10. 10. Clitoris: sensitive tissue with sole purpose for sexual stimulation. Urethra: opening for urine.
  11. 11. Beginning puberty… Primordial follicles Primary follicles Secondary follicles Graafian Follicle OVULATION Corpus Luteum Corpus Albicans
  12. 12. It is the periodic discharge from the vagina of blood, secretions, and disintegrating mucous membrane that had lined the uterus. • If fertilization does not occur, progesterone levels fall, depriving the endometrium of hormonal support • Spiral arteries kink and go into spasms and endometrial cells begin to die • The functional layer begins to digest itself • The rush of blood fragments weakened capillary beds and the functional layer sloughs off.
  13. 13. HIV and AIDS What’s the difference?
  14. 14. H I V uman mmuno-deficiency irus because this virus infect human beings because the effect of the virus is to create a deficiency, a failure to work properly, within the body's immune system. because this organism is a virus. “A virus is incapable of reproducing by itself. It reproduces by taking over the machinery of the human cell.”
  15. 15. A I D S cquired mmune eficiency yndrome because it's a condition one must acquire or get infected with. because it affects the body's immune system, the part of the body which usually works to fight off germs such as bacteria and viruses because it makes the immune system deficient (makes it not work properly) because someone with AIDS may experience a wide range of different diseases and opportunistic infections.
  16. 16. When a person is HIV positive, it means the HIV virus is in his or her body. When a person has AIDS it means HIV has made it so the body cannot fight off infections.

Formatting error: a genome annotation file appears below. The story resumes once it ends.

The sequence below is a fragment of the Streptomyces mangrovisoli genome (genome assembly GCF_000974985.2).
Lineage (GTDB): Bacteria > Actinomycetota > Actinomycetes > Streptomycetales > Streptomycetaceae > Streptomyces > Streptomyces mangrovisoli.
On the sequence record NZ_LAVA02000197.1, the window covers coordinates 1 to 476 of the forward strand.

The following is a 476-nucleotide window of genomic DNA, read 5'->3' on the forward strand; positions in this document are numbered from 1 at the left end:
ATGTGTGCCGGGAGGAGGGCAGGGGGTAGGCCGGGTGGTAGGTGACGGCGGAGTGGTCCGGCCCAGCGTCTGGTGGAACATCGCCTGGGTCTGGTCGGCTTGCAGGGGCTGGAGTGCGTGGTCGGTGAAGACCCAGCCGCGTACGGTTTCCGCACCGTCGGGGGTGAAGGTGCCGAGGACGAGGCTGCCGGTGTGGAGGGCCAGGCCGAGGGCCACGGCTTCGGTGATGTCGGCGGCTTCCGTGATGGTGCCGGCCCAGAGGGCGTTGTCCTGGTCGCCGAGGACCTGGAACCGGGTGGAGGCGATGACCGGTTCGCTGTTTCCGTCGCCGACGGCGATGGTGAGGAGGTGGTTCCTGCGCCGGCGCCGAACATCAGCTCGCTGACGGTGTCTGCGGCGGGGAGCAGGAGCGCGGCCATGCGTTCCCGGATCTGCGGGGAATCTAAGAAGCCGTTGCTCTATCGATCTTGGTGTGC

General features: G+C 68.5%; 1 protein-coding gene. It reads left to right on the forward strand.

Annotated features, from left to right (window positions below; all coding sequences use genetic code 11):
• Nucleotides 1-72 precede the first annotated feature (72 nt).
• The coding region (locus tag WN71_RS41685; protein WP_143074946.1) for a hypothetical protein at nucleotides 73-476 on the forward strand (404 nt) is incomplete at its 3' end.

17. 17. HIV enters the body through blood, semen, vaginal fluid or breast milk from an infected person
  18. 18. The Immune System is the body’s defense against foreign, invading organisms.
  19. 19. Let’s think of the immune system as an army fighting infections, white blood cells (wbc) are the sodiers—they are called lymphocytes. There are special lymphocytes called CD4 helper lymphocytes—they coordinate the immune system’s attack on foreign organisms.
  20. 20. As HIV infects the body, it destroys CD4 Helper Lymphocytes by using them to make copies of itself. “This causes the immune system not to work well.” Lymphocytes and HIV fight each other for years. Each day the body makes billions of CD4 cells and the HIV uses them to make even more of its own. In most people, the HIV eventually wins the battle.
  21. 21. After a person isinfected with HIV, the number of CD4 cells goes down. A normal count is 600 to 1500 per cubic millimeter of blood. When the count drops below 200, the body’s immune system cannot work well at alland a simple infection could cause alot of trouble because the body cannot fight it off.
  22. 22. Anyone can get HIV A person with HIV can give it to another person through blood, semen, vaginal fluid or breast milk. HIV is not transmitted through saliva, sweat, spit, tears, air or insects. There are different amounts of HIV in various bodily fluids. The highest amount of HIV are in blood, followed by semen, followed by vaginal fluids, followed by breast milk.
  23. 23. The most common way to get HIV is through unprotected sex – sex without a condom. If a person has HIV, the virus is in their blood and semen or vaginal secretions. It could enter another person’s body through tiny cuts or sores on the skin or the lining of the vagina, penis, rectum or mouth. Another common way of getting HIV is by sharing a needle or syringe with someone who has HIV.
  24. 24. Most people do not notice if they get HIV. Some people who get the virus may develop a brief flu-like illness 2 to 6 weeks after becoming infected. However, since these symptoms are similar to a cold or flu, theygo unnoticed…
  25. 25. People with HIV may develop AIDS in much less than 10 years or they may never develop AIDS.
  26. 26. If you engage in high risk behavior, such as unprotected sex or sharing needles for intravenous drug use, get tested for HIV every 3 to 6 months. Your test can be confidential and anonymous.
  27. 27. That’s All for the Semester…
  28. 28. “ It’s been a wonderful experience being your prof, guyz… I just hope that you learned something from me… Good Luck and God Bless!!!” Sir Wyllhy